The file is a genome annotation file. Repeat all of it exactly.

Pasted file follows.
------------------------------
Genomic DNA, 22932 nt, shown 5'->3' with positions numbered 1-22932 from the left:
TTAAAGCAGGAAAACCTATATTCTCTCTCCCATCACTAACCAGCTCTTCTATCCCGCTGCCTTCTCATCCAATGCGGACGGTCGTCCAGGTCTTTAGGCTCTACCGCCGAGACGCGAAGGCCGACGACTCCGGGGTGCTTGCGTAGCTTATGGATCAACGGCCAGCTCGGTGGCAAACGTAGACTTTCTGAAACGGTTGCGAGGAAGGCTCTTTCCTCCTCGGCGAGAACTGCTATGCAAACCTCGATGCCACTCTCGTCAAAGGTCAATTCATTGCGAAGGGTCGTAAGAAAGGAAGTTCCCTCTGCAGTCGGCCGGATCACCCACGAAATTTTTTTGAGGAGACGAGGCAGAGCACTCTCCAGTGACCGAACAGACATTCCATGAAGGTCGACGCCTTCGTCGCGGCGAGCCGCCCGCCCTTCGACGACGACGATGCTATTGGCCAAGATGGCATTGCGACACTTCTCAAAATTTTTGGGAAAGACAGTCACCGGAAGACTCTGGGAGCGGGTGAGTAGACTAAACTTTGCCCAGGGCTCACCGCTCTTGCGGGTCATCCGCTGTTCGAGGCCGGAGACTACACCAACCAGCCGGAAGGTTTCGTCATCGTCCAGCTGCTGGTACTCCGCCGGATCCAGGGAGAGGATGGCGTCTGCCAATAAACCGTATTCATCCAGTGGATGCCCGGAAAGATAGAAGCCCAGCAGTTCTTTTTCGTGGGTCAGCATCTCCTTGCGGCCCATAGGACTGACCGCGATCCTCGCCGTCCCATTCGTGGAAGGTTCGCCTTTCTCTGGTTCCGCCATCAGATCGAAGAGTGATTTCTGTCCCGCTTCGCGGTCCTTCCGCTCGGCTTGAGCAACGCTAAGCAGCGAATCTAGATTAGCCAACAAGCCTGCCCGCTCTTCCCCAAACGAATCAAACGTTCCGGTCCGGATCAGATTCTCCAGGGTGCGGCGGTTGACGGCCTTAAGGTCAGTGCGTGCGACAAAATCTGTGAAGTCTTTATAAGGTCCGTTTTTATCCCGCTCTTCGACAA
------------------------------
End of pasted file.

Genomic DNA, 22932 nt, shown 5'->3' with positions numbered 1-22932 from the left:
TTAAAGCAGGAAAACCTATATTCTCTCTCCCATCACTAACCAGCTCTTCTATCCCGCTGCCTTCTCATCCAATGCGGACGGTCGTCCAGGTCTTTAGGCTCTACCGCCGAGACGCGAAGGCCGACGACTCCGGGGTGCTTGCGTAGCTTATGGATCAACGGCCAGCTCGGTGGCAAACGTAGACTTTCTGAAACGGTTGCGAGGAAGGCTCTTTCCTCCTCGGCGAGAACTGCTATGCAAACCTCGATGCCACTCTCGTCAAAGGTCAATTCATTGCGAAGGGTCGTAAGAAAGGAAGTTCCCTCTGCAGTCGGCCGGATCACCCACGAAATTTTTTTGAGGAGACGAGGCAGAGCACTCTCCAGTGACCGAACAGACATTCCATGAAGGTCGACGCCTTCGTCGCGGCGAGCCGCCCGCCCTTCGACGACGACGATGCTATTGGCCAAGATGGCATTGCGACACTTCTCAAAATTTTTGGGAAAGACAGTCACCGGAAGACTCTGGGAGCGGGTGAGTAGACTAAACTTTGCCCAGGGCTCACCGCTCTTGCGGGTCATCCGCTGTTCGAGGCCGGAGACTACACCAACCAGCCGGAAGGTTTCGTCATCGTCCAGCTGCTGGTACTCCGCCGGATCCAGGGAGAGGATGGCGTCTGCCAATAAACCGTATTCATCCAGTGGATGCCCGGAAAGATAGAAGCCCAGCAGTTCTTTTTCGTGGGTCAGCATCTCCTTGCGGCCCATAGGACTGACCGCGATCCTCGCCGTCCCATTCGTGGAAGGTTCGCCTTTCTCTGGTTCCGCCATCAGATCGAAGAGTGATTTCTGTCCCGCTTCGCGGTCCTTCCGCTCGGCTTGAGCAACGCTAAGCAGCGAATCTAGATTAGCCAACAAGCCTGCCCGCTCTTCCCCAAACGAATCAAACGTTCCGGTCCGGATCAGATTCTCCAGGGTGCGGCGGTTGACGGCCTTAAGGTCAGTGCGTGCGACAAAATCTGTGAAGTCTTTATAAGGTCCGTTTTTATCCCGCTCTTCGACAA